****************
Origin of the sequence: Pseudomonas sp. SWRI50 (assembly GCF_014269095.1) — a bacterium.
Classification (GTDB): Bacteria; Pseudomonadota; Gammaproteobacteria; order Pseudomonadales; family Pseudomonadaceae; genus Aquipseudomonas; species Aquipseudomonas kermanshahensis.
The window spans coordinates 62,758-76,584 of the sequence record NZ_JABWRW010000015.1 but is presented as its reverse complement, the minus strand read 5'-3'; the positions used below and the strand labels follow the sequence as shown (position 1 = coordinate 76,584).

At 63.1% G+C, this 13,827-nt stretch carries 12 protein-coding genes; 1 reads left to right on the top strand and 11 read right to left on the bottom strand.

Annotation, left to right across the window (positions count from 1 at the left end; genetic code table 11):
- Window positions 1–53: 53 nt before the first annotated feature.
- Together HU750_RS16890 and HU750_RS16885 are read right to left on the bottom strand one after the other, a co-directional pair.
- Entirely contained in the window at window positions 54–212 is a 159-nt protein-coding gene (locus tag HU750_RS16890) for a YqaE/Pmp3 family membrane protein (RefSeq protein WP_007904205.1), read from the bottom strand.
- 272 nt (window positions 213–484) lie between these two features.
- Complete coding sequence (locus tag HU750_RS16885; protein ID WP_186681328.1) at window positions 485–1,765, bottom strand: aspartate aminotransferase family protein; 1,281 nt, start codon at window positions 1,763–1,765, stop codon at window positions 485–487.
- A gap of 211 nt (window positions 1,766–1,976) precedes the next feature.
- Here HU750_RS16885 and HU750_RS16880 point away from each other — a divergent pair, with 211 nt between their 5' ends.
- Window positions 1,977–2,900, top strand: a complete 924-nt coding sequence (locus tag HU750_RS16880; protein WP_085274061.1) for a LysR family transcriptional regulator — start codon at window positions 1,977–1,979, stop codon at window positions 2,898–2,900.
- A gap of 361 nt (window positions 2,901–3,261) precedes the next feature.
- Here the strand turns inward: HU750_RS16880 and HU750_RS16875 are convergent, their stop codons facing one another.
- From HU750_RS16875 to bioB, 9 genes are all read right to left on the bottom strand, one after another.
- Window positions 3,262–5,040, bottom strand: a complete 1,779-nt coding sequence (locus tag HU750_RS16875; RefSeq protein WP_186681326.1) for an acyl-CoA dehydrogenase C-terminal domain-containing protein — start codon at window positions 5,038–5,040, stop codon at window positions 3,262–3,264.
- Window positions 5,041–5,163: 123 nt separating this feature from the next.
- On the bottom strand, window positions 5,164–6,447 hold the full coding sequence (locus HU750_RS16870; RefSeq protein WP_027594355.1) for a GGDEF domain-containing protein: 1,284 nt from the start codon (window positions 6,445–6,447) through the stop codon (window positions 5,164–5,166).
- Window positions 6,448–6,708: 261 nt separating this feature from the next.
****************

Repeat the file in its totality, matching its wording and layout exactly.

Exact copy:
Origin of the sequence: Pseudomonas sp. SWRI50 (assembly GCF_014269095.1) — a bacterium.
Classification (GTDB): Bacteria; Pseudomonadota; Gammaproteobacteria; order Pseudomonadales; family Pseudomonadaceae; genus Aquipseudomonas; species Aquipseudomonas kermanshahensis.
The window spans coordinates 62,758-76,584 of the sequence record NZ_JABWRW010000015.1 but is presented as its reverse complement, the minus strand read 5'-3'; the positions used below and the strand labels follow the sequence as shown (position 1 = coordinate 76,584).

At 63.1% G+C, this 13,827-nt stretch carries 12 protein-coding genes; 1 reads left to right on the top strand and 11 read right to left on the bottom strand.

Annotation, left to right across the window (positions count from 1 at the left end; genetic code table 11):
- Window positions 1–53: 53 nt before the first annotated feature.
- Together HU750_RS16890 and HU750_RS16885 are read right to left on the bottom strand one after the other, a co-directional pair.
- Entirely contained in the window at window positions 54–212 is a 159-nt protein-coding gene (locus tag HU750_RS16890) for a YqaE/Pmp3 family membrane protein (RefSeq protein WP_007904205.1), read from the bottom strand.
- 272 nt (window positions 213–484) lie between these two features.
- Complete coding sequence (locus tag HU750_RS16885; protein ID WP_186681328.1) at window positions 485–1,765, bottom strand: aspartate aminotransferase family protein; 1,281 nt, start codon at window positions 1,763–1,765, stop codon at window positions 485–487.
- A gap of 211 nt (window positions 1,766–1,976) precedes the next feature.
- Here HU750_RS16885 and HU750_RS16880 point away from each other — a divergent pair, with 211 nt between their 5' ends.
- Window positions 1,977–2,900, top strand: a complete 924-nt coding sequence (locus tag HU750_RS16880; protein WP_085274061.1) for a LysR family transcriptional regulator — start codon at window positions 1,977–1,979, stop codon at window positions 2,898–2,900.
- A gap of 361 nt (window positions 2,901–3,261) precedes the next feature.
- Here the strand turns inward: HU750_RS16880 and HU750_RS16875 are convergent, their stop codons facing one another.
- From HU750_RS16875 to bioB, 9 genes are all read right to left on the bottom strand, one after another.
- Window positions 3,262–5,040, bottom strand: a complete 1,779-nt coding sequence (locus tag HU750_RS16875; RefSeq protein WP_186681326.1) for an acyl-CoA dehydrogenase C-terminal domain-containing protein — start codon at window positions 5,038–5,040, stop codon at window positions 3,262–3,264.
- Window positions 5,041–5,163: 123 nt separating this feature from the next.
- On the bottom strand, window positions 5,164–6,447 hold the full coding sequence (locus HU750_RS16870; RefSeq protein WP_027594355.1) for a GGDEF domain-containing protein: 1,284 nt from the start codon (window positions 6,445–6,447) through the stop codon (window positions 5,164–5,166).
- Window positions 6,448–6,708: 261 nt separating this feature from the next.